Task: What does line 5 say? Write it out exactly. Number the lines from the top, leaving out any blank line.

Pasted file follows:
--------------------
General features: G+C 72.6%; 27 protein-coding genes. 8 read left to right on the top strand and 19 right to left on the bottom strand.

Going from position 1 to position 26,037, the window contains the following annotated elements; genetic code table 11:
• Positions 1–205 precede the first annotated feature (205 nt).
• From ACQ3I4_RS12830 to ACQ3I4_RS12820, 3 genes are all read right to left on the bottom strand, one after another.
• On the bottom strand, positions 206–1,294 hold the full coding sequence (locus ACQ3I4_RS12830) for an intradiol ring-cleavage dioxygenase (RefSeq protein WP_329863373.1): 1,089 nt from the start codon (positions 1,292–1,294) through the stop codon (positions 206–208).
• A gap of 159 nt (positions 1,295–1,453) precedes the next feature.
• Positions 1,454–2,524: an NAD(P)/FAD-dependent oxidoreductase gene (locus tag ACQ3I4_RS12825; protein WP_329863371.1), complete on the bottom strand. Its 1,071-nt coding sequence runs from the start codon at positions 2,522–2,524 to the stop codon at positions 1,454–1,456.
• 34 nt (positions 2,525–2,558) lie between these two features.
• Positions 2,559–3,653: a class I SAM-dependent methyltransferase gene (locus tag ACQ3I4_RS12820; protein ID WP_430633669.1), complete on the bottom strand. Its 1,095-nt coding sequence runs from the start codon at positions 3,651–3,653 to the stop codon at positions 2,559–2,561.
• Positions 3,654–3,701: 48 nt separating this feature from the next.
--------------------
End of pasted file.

• On the bottom strand, positions 206–1,294 hold the full coding sequence (locus ACQ3I4_RS12830) for an intradiol ring-cleavage dioxygenase (RefSeq protein WP_329863373.1): 1,089 nt from the start codon (positions 1,292–1,294) through the stop codon (positions 206–208).